Two days after Sunni Saudi Arabia executed a prominent Shi’ite cleric, thousands have marched in Baghdad and Iraq’s southern Shi’ite cities to condemn the move.
Riyadh however is not backing down.
Instead it is stepping up sanctions against regional rival Iran after protesters there stormed the Saudi embassy.
One demonstrator in Baghdad described the execution of Sheikh Nimr al-Nimr as a “decapitation” of human rights and values.
“The youths protesting in Iraq and around the world are demonstrating against human rights abuse, no more, no less,” he said.
Shi’ite Iran has accused Saudi Arabia of using the attack on its embassy as an “excuse” to sever diplomatic relations and further increase sectarian tensions in the region.
But as the situation escalates, Saudi Foreign Minister Adel al-Jubeir said that air traffic and commercial relations between the two countries would also be halted and that Saudi citizens would be barred from travelling to the Islamic Republic.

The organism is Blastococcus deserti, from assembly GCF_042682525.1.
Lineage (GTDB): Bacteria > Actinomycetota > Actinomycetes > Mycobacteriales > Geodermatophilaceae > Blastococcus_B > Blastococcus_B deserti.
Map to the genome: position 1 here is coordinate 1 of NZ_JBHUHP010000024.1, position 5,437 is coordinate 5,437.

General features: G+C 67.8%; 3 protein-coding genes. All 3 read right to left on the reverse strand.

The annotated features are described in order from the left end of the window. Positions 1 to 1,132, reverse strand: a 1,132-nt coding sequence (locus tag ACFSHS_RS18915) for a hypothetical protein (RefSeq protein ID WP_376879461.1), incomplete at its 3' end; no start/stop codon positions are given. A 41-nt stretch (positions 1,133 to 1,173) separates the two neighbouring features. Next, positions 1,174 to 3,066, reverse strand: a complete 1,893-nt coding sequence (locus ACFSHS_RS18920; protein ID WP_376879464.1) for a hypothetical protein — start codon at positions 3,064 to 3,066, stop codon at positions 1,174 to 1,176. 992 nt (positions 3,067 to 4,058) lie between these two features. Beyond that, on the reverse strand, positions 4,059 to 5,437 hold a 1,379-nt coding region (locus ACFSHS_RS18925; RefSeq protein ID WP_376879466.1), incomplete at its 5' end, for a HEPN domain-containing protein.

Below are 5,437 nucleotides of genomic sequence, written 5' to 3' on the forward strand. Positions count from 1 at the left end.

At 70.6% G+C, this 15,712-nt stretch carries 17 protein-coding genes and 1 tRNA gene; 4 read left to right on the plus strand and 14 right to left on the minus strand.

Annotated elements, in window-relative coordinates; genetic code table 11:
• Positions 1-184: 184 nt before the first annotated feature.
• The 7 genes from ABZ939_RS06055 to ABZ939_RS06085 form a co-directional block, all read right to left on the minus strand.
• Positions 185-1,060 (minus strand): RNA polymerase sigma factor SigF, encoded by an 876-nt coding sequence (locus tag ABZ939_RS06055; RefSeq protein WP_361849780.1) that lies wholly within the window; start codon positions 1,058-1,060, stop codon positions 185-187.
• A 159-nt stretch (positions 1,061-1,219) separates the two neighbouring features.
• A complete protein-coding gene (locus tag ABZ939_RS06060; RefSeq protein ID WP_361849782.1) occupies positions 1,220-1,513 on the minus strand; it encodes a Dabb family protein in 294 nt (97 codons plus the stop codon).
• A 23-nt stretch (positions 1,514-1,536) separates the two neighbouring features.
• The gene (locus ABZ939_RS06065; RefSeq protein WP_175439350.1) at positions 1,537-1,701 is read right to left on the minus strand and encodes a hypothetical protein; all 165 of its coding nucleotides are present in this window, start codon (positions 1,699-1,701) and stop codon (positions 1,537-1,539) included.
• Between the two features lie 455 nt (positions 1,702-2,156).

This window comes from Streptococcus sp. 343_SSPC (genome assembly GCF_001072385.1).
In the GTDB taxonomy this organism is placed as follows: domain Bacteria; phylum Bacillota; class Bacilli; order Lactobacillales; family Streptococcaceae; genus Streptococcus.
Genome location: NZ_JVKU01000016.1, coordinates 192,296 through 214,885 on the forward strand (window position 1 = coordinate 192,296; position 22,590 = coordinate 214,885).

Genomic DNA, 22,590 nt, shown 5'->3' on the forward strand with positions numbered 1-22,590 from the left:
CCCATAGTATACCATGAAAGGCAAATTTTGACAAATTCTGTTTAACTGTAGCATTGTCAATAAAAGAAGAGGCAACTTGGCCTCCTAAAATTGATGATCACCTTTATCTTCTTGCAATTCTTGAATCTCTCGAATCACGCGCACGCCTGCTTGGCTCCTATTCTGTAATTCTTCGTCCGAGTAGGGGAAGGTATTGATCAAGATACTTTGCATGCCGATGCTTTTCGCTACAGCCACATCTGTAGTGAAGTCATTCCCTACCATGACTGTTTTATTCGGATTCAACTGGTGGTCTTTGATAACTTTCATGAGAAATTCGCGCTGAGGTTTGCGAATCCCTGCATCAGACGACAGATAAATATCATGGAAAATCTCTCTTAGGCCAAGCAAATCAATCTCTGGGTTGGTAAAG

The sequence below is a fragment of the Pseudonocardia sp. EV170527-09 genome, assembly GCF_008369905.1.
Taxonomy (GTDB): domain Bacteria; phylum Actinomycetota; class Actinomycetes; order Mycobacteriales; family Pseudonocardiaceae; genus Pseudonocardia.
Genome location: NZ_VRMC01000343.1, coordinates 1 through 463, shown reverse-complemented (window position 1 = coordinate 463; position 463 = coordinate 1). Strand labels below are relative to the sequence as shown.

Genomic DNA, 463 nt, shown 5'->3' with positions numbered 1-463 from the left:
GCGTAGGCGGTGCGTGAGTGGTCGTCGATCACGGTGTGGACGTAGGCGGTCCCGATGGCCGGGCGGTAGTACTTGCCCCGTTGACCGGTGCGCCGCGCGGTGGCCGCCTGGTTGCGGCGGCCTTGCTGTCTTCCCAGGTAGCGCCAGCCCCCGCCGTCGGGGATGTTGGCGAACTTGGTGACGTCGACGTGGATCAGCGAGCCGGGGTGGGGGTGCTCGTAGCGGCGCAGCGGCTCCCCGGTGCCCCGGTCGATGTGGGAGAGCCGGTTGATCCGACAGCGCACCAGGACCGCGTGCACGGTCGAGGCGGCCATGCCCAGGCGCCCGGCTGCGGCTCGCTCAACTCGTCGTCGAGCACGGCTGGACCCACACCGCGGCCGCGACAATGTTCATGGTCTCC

Iranian pilgrims will still be welcome to visit Mecca and Medina, Jubeir said in an interview with Reuters, adding that Iran must behave like “a normal country” instead of “a revolution” and respect international norms before ties could be restored.
Saudi Arabia's civil aviation authority has canceled all flights to and from Iran https://t.co/kGDMnNw9zs— TIME.com (@TIME) 4 Janvier 2016
The diplomatic ripple effect is growing in the region.
Riyadh’s allies Bahrain and Sudan have cut all ties with Iran, and the United Arab Emirates (UAE), home to hundreds of thousands of Iranians, has downgraded its relations.
The crisis stems from Riyadh’s execution on Saturday of Sheikh Nimr al Nimr, along with 46 other people on terrorism charges.
The fallout from his death also jeopardises the renewed peace process for Syria where Saudi Arabia and Iran support opposing sides.